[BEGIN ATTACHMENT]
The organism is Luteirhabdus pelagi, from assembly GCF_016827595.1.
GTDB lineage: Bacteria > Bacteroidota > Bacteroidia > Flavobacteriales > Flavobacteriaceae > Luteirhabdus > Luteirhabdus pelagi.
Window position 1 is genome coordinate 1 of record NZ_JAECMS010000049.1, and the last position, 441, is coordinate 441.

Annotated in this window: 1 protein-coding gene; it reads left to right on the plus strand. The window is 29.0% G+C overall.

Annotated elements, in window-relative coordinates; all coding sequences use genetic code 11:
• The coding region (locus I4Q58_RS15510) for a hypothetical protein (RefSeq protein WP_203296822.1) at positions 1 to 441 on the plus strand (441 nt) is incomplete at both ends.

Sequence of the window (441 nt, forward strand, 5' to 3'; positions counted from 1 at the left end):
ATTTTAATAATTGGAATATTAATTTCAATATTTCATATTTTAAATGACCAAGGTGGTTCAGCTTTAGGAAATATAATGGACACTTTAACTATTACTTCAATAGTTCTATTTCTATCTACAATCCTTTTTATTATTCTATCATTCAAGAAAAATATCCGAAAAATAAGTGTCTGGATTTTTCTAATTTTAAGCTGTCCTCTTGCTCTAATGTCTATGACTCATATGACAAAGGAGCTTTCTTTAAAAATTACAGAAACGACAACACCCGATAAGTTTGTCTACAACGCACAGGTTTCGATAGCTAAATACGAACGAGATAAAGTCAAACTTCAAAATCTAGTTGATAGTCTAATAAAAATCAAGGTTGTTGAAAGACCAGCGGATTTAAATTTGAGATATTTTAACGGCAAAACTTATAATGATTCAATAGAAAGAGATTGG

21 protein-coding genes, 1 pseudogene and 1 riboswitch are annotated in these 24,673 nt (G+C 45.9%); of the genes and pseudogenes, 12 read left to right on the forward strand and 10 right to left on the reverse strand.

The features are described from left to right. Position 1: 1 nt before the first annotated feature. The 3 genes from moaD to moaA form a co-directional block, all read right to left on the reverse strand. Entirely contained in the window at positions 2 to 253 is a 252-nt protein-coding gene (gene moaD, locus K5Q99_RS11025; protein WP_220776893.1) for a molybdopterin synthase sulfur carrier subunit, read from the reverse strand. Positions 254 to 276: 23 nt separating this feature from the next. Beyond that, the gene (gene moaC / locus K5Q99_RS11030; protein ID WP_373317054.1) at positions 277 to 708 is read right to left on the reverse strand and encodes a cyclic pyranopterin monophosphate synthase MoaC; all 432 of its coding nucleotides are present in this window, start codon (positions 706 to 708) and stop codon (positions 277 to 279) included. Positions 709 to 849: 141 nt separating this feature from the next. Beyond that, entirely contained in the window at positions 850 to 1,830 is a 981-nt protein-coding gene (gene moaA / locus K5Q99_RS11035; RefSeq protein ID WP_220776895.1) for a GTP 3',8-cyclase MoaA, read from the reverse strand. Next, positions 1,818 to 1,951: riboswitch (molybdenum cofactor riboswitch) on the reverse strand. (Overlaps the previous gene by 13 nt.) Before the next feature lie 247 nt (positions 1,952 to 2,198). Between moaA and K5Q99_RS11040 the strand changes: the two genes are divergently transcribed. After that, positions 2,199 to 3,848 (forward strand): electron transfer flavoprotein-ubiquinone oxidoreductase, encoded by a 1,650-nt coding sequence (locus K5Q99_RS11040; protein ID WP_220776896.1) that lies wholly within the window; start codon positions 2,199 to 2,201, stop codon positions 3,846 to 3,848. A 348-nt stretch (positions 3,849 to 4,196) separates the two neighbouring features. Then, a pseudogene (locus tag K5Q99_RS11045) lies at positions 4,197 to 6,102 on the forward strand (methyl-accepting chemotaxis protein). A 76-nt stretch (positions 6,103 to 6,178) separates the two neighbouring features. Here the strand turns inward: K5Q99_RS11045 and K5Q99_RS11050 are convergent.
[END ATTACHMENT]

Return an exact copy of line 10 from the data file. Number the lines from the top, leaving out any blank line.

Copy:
The features are described from left to right. Position 1: 1 nt before the first annotated feature. The 3 genes from moaD to moaA form a co-directional block, all read right to left on the reverse strand. Entirely contained in the window at positions 2 to 253 is a 252-nt protein-coding gene (gene moaD, locus K5Q99_RS11025; protein WP_220776893.1) for a molybdopterin synthase sulfur carrier subunit, read from the reverse strand. Positions 254 to 276: 23 nt separating this feature from the next. Beyond that, the gene (gene moaC / locus K5Q99_RS11030; protein ID WP_373317054.1) at positions 277 to 708 is read right to left on the reverse strand and encodes a cyclic pyranopterin monophosphate synthase MoaC; all 432 of its coding nucleotides are present in this window, start codon (positions 706 to 708) and stop codon (positions 277 to 279) included. Positions 709 to 849: 141 nt separating this feature from the next. Beyond that, entirely contained in the window at positions 850 to 1,830 is a 981-nt protein-coding gene (gene moaA / locus K5Q99_RS11035; RefSeq protein ID WP_220776895.1) for a GTP 3',8-cyclase MoaA, read from the reverse strand. Next, positions 1,818 to 1,951: riboswitch (molybdenum cofactor riboswitch) on the reverse strand. (Overlaps the previous gene by 13 nt.) Before the next feature lie 247 nt (positions 1,952 to 2,198). Between moaA and K5Q99_RS11040 the strand changes: the two genes are divergently transcribed. After that, positions 2,199 to 3,848 (forward strand): electron transfer flavoprotein-ubiquinone oxidoreductase, encoded by a 1,650-nt coding sequence (locus K5Q99_RS11040; protein ID WP_220776896.1) that lies wholly within the window; start codon positions 2,199 to 2,201, stop codon positions 3,846 to 3,848. A 348-nt stretch (positions 3,849 to 4,196) separates the two neighbouring features. Then, a pseudogene (locus tag K5Q99_RS11045) lies at positions 4,197 to 6,102 on the forward strand (methyl-accepting chemotaxis protein). A 76-nt stretch (positions 6,103 to 6,178) separates the two neighbouring features. Here the strand turns inward: K5Q99_RS11045 and K5Q99_RS11050 are convergent.